According to the findings of an independent review into historical child sexual abuse in the game.”Significant institutional failings” by the Football Association meant it “did not do enough to keep children safe” –
The review, which has taken four years to complete, investigated child sexual abuse in football between 1970 and 2005.
The Football Association has concluded the Generations of young people suffered horrific sexual abuse at many of England’s professional and amateur football clubs due to a wholesale absence of child protection policies, ignorance and naivety, an inquiry.
“The FA acted far too slowly to introduce appropriate and sufficient child protection measures, and to ensure that safeguarding was taken sufficiently seriously by those involved in the game. These are significant institutional failings for which there is no excuse.”
Sheldon said in his 700-page report, the FA did “nothing proactive to address safeguarding and protect children from child sexual abuse in the sport”. There was no guidance, training or general awareness of child protection issues from 1970 to the mid-1990s, and people working in football “did not pick up on the signs of potential abuse”.
and absolved the FA from criticism for those decades in which the sport had no child protection in place for its young players, placing that in the context of general attitudes at the time.
“I do not consider that the FA’s inaction during this period is blameworthy. For most of this period, child abuse was generally seen as something which occurred within the family setting or in residential environments, and not within the world of sport.”
Sheldon added, “their responses were rarely competent or appropriate”, and where there were “warning signs”, such as rumours of inappropriate behaviour, staff often missed them or took no action.
“This was usually out of ignorance or naivety. There was often a feeling that without ‘concrete evidence’ or a specific allegation from a child, nothing could, or should, be done, and so there was a reluctance to investigate or monitor, let alone confront the perpetrator and interfere with his actions . As a result, in many cases, perpetrators were able to hide within football, and use their positions, to ruin the lives of many children.”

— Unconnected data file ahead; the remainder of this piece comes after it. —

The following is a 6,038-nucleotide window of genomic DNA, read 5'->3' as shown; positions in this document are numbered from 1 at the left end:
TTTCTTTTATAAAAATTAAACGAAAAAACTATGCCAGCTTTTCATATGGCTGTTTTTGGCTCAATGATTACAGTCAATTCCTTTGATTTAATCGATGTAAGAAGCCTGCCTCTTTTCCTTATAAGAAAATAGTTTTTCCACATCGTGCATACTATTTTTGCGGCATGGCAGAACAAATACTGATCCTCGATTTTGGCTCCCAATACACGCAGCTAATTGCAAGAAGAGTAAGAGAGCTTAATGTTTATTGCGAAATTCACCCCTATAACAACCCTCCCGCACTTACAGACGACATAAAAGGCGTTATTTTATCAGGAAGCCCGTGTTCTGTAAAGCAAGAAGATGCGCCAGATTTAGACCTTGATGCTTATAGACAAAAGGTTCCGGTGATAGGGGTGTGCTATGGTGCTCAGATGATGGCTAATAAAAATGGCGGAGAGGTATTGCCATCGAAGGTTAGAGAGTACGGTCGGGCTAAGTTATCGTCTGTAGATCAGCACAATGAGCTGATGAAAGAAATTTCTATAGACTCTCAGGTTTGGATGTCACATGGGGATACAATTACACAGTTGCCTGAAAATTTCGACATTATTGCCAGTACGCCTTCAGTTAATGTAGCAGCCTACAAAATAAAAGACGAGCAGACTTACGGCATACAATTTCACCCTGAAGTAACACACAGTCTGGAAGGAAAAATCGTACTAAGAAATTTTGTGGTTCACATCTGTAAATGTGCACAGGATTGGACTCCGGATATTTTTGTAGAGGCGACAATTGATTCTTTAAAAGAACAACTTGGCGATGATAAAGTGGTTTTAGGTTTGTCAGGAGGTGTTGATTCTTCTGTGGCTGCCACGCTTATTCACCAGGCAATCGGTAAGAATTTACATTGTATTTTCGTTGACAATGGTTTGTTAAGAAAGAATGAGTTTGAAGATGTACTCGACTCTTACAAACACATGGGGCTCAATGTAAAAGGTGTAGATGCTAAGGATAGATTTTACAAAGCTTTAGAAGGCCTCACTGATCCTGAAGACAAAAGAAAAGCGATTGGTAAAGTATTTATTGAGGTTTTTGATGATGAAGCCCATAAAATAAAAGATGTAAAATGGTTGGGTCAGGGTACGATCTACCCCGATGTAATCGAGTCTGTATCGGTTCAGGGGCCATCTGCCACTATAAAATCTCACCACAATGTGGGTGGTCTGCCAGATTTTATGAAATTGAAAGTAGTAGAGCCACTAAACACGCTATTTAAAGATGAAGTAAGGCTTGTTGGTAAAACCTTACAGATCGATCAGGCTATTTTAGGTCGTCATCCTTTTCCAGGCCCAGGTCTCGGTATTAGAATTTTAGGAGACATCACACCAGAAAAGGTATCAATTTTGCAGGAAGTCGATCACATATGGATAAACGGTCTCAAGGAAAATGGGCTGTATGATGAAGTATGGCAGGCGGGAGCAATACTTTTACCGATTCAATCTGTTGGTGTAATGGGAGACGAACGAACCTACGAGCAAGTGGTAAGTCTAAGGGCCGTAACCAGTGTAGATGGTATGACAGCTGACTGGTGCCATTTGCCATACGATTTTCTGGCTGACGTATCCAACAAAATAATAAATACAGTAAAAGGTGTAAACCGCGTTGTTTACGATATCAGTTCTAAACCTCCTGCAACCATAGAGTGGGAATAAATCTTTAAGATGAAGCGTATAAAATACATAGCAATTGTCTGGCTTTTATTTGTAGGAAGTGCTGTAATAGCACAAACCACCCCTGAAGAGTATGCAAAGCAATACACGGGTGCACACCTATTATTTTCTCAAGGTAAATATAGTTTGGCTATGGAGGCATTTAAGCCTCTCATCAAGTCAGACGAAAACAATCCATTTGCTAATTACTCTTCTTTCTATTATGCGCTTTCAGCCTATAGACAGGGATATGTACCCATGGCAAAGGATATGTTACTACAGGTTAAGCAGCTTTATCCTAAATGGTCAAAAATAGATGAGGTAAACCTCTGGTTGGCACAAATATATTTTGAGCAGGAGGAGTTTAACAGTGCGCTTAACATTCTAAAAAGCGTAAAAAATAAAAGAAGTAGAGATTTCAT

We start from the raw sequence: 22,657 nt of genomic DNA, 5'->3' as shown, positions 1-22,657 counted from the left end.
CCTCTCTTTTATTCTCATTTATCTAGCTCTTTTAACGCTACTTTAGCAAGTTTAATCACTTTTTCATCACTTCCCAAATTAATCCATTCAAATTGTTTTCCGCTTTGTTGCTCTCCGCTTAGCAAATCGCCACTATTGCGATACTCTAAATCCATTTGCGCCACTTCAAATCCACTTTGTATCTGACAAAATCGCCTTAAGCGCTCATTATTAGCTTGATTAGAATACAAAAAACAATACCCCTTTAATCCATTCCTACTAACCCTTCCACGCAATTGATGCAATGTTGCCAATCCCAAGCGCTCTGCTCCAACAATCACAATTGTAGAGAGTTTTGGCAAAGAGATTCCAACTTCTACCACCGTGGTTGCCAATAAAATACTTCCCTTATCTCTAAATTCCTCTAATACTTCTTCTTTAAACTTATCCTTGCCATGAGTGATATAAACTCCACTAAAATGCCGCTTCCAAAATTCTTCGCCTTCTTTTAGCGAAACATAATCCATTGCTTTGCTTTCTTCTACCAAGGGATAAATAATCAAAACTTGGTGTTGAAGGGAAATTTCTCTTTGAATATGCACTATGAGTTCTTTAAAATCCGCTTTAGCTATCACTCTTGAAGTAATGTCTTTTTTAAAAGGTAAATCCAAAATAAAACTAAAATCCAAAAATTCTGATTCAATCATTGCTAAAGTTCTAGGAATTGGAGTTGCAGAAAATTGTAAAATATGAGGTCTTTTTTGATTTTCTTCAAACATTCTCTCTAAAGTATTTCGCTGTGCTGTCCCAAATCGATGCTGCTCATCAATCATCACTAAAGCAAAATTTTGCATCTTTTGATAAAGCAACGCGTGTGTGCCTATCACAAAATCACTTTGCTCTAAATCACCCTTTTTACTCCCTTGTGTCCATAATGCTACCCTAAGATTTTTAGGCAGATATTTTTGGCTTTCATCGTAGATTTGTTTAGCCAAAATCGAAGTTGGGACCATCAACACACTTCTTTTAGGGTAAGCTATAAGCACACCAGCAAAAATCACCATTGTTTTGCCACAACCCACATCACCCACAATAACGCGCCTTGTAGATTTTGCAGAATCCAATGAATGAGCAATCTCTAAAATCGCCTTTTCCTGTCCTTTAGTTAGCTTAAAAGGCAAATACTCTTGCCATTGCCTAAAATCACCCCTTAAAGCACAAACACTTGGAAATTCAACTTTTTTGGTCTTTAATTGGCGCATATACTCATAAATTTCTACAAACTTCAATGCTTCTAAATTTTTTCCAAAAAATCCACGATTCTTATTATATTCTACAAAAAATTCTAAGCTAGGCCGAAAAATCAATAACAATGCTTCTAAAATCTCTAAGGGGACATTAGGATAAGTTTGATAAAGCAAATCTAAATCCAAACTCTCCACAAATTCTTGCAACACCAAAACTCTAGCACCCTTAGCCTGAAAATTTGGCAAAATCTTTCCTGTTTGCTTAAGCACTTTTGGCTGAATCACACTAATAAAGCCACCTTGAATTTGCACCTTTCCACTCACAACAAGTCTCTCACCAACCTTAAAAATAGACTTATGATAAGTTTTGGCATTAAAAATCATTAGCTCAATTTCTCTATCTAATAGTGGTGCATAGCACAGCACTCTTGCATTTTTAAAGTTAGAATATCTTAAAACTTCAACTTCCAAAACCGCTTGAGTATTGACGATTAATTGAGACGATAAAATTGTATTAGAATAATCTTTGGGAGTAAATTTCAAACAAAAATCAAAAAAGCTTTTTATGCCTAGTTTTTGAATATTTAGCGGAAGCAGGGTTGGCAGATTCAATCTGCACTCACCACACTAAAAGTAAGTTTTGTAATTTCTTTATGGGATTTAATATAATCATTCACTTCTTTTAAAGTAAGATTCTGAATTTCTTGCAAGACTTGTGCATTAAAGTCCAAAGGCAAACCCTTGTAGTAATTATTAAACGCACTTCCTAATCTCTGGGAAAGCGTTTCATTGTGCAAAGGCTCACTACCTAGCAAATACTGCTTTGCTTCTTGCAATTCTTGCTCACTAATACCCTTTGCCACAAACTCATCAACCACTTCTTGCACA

The independent review made its first call for evidence in January 2017, writing to all football clubs in England and Wales, amateur and professional, asking for information about allegations between 1970 and 2005.
club staff and officials were generally unaware of child protection issues;
they were not trained in child protection issues;
they did not identify or respond to signs of potential abuse;
and if they were aware of the signs, they did not examine them with curiosity or suspicion.
In March 2019, Manchester City set up a multi-million pound compensation scheme for victims of historical child sexual abuse carried out by former coaches.
The report said that Manchester City senior management were aware of rumours and concerns about Barry Bennell’s conduct in the early 1980s. “The club did not investigate these rumours. It should have done so. The club should also have investigated the arrangements for boys staying at Bennell’s house.”
Crewe Alexandra have reiterated that they were not aware of any sexual abuse by Bennell until 1994 when he was convicted of sexual assault, and did not receive a single complaint about sexual abuse by him.
The Sheldon report said: “It is likely that three directors of Crewe Alexandra FC discussed concerns about Bennell which hinted at his sexual interest in children. There is no evidence that the advice of a senior police officer to the club’s former chairman to keep a ‘watching brief’ on Bennell was heeded. The club should also have ensured that there were appropriate arrangements in place for boys staying overnight at Bennell’s house. The boys should have been spoken to periodically to check that they were being properly cared for. Had such steps been taken, this might have led to boys making disclosures to the club”.
Stoke City were “also aware of rumours about Bennell” during his time associated with the club in the early 1990s, said the report, and steps should have been taken to monitor his activities.
Sheldon’s recommendations are the introduction of safeguarding training at several levels in the game, including all players , young people as well as the FA board and senior management team, be safeguarding officers employed by all Premier League and English Football League clubs.
John Lewis (Analysis Editor Newspresslive )